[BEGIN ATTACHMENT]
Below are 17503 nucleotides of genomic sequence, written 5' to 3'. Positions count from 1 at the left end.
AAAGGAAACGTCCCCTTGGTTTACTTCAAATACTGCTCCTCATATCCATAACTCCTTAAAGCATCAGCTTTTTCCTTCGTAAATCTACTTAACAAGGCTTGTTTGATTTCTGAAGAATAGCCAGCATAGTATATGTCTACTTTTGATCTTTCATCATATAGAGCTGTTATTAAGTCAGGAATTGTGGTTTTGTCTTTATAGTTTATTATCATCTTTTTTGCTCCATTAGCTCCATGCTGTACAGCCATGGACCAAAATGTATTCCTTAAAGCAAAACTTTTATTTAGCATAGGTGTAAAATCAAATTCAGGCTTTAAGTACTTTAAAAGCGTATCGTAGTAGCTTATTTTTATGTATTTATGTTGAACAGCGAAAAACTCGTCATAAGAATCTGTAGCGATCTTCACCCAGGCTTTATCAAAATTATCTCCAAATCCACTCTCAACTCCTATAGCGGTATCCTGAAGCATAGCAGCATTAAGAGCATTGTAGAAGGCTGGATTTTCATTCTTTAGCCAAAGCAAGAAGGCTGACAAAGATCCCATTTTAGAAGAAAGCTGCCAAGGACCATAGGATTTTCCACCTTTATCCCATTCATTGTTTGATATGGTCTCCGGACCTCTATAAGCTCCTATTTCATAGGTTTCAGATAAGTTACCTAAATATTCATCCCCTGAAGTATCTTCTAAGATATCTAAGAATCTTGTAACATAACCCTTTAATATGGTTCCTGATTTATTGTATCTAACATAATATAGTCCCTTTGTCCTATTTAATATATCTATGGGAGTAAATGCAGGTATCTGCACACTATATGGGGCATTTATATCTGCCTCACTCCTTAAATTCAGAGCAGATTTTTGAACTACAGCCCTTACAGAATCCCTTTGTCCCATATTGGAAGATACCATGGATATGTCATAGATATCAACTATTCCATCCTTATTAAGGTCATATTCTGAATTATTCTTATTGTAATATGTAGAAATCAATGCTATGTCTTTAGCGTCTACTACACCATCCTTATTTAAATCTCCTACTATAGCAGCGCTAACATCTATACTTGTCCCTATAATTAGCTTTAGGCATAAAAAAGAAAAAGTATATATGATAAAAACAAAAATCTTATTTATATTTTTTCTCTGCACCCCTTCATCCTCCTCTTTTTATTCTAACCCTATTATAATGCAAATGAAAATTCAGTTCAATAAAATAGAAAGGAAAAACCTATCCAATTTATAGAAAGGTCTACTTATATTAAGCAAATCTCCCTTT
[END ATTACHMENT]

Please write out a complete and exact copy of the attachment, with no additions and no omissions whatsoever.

Below are 17503 nucleotides of genomic sequence, written 5' to 3'. Positions count from 1 at the left end.
AAAGGAAACGTCCCCTTGGTTTACTTCAAATACTGCTCCTCATATCCATAACTCCTTAAAGCATCAGCTTTTTCCTTCGTAAATCTACTTAACAAGGCTTGTTTGATTTCTGAAGAATAGCCAGCATAGTATATGTCTACTTTTGATCTTTCATCATATAGAGCTGTTATTAAGTCAGGAATTGTGGTTTTGTCTTTATAGTTTATTATCATCTTTTTTGCTCCATTAGCTCCATGCTGTACAGCCATGGACCAAAATGTATTCCTTAAAGCAAAACTTTTATTTAGCATAGGTGTAAAATCAAATTCAGGCTTTAAGTACTTTAAAAGCGTATCGTAGTAGCTTATTTTTATGTATTTATGTTGAACAGCGAAAAACTCGTCATAAGAATCTGTAGCGATCTTCACCCAGGCTTTATCAAAATTATCTCCAAATCCACTCTCAACTCCTATAGCGGTATCCTGAAGCATAGCAGCATTAAGAGCATTGTAGAAGGCTGGATTTTCATTCTTTAGCCAAAGCAAGAAGGCTGACAAAGATCCCATTTTAGAAGAAAGCTGCCAAGGACCATAGGATTTTCCACCTTTATCCCATTCATTGTTTGATATGGTCTCCGGACCTCTATAAGCTCCTATTTCATAGGTTTCAGATAAGTTACCTAAATATTCATCCCCTGAAGTATCTTCTAAGATATCTAAGAATCTTGTAACATAACCCTTTAATATGGTTCCTGATTTATTGTATCTAACATAATATAGTCCCTTTGTCCTATTTAATATATCTATGGGAGTAAATGCAGGTATCTGCACACTATATGGGGCATTTATATCTGCCTCACTCCTTAAATTCAGAGCAGATTTTTGAACTACAGCCCTTACAGAATCCCTTTGTCCCATATTGGAAGATACCATGGATATGTCATAGATATCAACTATTCCATCCTTATTAAGGTCATATTCTGAATTATTCTTATTGTAATATGTAGAAATCAATGCTATGTCTTTAGCGTCTACTACACCATCCTTATTTAAATCTCCTACTATAGCAGCGCTAACATCTATACTTGTCCCTATAATTAGCTTTAGGCATAAAAAAGAAAAAGTATATATGATAAAAACAAAAATCTTATTTATATTTTTTCTCTGCACCCCTTCATCCTCCTCTTTTTATTCTAACCCTATTATAATGCAAATGAAAATTCAGTTCAATAAAATAGAAAGGAAAAACCTATCCAATTTATAGAAAGGTCTACTTATATTAAGCAAATCTCCCTTT